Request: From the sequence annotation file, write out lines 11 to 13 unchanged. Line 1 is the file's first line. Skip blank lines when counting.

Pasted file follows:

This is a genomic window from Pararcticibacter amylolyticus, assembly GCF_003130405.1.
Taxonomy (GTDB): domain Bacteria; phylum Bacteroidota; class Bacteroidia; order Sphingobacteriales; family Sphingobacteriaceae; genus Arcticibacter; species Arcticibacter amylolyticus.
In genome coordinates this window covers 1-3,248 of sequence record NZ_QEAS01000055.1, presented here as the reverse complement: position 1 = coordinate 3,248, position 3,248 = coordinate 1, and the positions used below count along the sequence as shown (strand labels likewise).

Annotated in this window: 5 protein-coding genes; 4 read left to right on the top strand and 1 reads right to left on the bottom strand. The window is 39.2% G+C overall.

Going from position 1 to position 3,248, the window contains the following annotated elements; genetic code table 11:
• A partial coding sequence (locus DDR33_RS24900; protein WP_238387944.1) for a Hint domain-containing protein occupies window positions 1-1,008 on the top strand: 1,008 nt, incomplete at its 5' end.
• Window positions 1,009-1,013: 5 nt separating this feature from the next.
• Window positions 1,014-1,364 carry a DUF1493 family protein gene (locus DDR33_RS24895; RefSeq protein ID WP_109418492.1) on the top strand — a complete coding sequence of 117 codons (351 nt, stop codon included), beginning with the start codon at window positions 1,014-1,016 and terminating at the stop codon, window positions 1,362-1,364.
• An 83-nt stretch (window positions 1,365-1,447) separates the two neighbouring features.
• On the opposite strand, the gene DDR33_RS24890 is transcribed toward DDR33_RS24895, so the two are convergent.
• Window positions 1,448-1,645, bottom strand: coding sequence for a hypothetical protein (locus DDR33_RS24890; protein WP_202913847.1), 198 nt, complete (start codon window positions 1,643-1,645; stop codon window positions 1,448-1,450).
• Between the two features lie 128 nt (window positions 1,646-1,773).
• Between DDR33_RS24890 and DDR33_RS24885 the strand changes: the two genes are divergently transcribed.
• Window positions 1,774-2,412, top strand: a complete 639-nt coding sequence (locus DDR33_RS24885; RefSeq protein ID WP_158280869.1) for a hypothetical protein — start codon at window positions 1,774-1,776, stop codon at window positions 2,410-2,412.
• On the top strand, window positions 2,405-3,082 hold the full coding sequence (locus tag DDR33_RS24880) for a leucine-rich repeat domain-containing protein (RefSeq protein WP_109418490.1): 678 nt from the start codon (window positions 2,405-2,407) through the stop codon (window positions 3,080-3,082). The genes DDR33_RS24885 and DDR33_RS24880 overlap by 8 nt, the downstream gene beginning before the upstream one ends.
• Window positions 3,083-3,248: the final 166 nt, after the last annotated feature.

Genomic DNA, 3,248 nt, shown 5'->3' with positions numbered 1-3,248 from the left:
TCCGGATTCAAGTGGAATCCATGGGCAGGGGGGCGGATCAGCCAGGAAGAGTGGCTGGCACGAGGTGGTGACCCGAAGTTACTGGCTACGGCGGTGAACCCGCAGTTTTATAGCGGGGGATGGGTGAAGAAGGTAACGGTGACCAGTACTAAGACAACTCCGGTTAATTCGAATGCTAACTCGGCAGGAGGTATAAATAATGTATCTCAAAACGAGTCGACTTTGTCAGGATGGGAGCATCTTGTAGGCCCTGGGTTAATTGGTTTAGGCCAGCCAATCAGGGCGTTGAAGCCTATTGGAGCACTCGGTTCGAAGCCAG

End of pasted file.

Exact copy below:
• Window positions 1,448-1,645, bottom strand: coding sequence for a hypothetical protein (locus DDR33_RS24890; protein WP_202913847.1), 198 nt, complete (start codon window positions 1,643-1,645; stop codon window positions 1,448-1,450).
• Between the two features lie 128 nt (window positions 1,646-1,773).
• Between DDR33_RS24890 and DDR33_RS24885 the strand changes: the two genes are divergently transcribed.